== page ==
Categories: Mental Health

Poor school attendance is associated with a range of negative outcomes across the life course, including poor educational attainment, unemployment, and poverty. Exclusions from schools in England and Wales are intended to be used in serious breaches of behavior policies such as violence, sexual abuse, supplying illegal drugs or using weapons. Currently rates of exclusion in England are rising, highlighting the importance of school-based policies that aim to improve behavior and support teachers and are in place in the UK, the U.S. and elsewhere.

The team linked routinely collected and de-identified educational data to demographic, primary and secondary health datasets, creating a population-wide cohort of 437,412 pupils aged 7-16 between 2009 and 2013 in Wales. The team identified a wide range of clinically diagnosed and recorded mental health disorders up to the age of 24, including less studied conditions in this context such as bipolar disorder and schizophrenia, more frequently diagnosed after school leaving age.

They found that children and young people diagnosed with a neurodevelopmental disorder or mental disorder, or who have a record of self-harm, before 24 years of age are much more likely to miss school than their peers, even after adjusting for age, sex, and deprivation.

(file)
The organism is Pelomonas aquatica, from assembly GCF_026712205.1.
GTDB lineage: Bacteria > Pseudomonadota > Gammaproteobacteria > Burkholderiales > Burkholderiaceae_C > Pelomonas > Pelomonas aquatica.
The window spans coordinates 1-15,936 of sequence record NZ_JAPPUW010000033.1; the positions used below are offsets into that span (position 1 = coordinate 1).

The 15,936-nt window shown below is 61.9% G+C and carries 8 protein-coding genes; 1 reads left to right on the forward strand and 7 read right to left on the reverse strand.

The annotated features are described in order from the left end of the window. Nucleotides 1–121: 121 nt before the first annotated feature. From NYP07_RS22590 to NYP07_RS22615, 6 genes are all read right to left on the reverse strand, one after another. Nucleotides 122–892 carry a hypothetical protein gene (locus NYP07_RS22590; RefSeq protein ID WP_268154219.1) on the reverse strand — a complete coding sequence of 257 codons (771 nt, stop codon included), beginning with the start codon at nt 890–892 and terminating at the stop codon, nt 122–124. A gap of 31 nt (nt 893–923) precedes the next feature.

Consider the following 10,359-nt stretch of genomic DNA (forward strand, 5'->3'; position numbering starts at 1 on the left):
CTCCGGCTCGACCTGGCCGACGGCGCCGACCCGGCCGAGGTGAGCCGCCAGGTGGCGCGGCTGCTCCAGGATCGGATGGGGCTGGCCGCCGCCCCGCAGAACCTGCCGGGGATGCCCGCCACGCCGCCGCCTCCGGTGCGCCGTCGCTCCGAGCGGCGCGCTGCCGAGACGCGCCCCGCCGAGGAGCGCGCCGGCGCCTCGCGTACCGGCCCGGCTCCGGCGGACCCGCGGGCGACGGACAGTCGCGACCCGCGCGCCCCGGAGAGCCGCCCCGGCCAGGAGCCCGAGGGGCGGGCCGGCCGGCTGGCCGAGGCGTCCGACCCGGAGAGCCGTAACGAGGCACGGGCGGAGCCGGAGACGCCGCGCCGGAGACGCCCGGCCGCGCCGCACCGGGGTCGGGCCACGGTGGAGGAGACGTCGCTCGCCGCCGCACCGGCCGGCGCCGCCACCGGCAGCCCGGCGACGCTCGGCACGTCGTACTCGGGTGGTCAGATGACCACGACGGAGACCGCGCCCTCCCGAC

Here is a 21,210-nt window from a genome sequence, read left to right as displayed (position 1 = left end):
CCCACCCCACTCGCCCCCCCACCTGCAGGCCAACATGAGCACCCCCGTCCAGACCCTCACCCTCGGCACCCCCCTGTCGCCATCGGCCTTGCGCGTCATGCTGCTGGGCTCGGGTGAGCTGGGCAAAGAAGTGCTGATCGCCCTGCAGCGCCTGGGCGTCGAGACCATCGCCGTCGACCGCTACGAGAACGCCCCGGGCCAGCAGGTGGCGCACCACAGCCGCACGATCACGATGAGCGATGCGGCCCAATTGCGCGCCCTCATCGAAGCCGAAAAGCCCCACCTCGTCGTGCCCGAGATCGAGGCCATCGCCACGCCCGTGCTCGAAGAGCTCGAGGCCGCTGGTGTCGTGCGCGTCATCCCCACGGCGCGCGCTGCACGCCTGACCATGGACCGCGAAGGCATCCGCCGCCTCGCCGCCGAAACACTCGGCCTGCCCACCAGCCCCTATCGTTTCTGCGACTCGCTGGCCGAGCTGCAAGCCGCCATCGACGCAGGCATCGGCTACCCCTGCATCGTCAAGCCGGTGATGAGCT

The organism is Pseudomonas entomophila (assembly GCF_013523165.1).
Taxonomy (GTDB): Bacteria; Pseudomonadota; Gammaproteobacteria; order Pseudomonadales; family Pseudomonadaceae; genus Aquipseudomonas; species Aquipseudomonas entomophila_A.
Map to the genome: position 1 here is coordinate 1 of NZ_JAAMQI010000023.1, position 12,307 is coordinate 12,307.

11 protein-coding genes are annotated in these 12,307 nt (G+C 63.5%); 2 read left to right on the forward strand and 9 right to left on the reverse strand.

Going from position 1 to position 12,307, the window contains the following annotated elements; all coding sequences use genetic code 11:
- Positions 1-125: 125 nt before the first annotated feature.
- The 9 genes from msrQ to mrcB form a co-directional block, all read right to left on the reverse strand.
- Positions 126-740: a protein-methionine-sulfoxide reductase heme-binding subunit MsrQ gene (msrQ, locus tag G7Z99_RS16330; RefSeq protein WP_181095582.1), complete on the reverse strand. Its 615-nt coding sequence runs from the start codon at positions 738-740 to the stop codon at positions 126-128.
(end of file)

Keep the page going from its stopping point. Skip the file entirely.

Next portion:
School-based mental health provision and integration with mental health services has been highlighted as a major strategic priority in the UK. This approach could benefit young people as highlighted by one of the study’s findings that having a Special Educational Needs (SEN) status decreases the odds of being absent or excluded, even if not removing the risk completely. Therefore, attendance and exclusion data that is already collected by schools could provide useful information about where to focus limited resources.

Read the full Data Insight Association of school absence and exclusion with recorded neurodevelopmental disorders, mental disorders or self harm: A nationwide e-cohort study of children and young people in Wales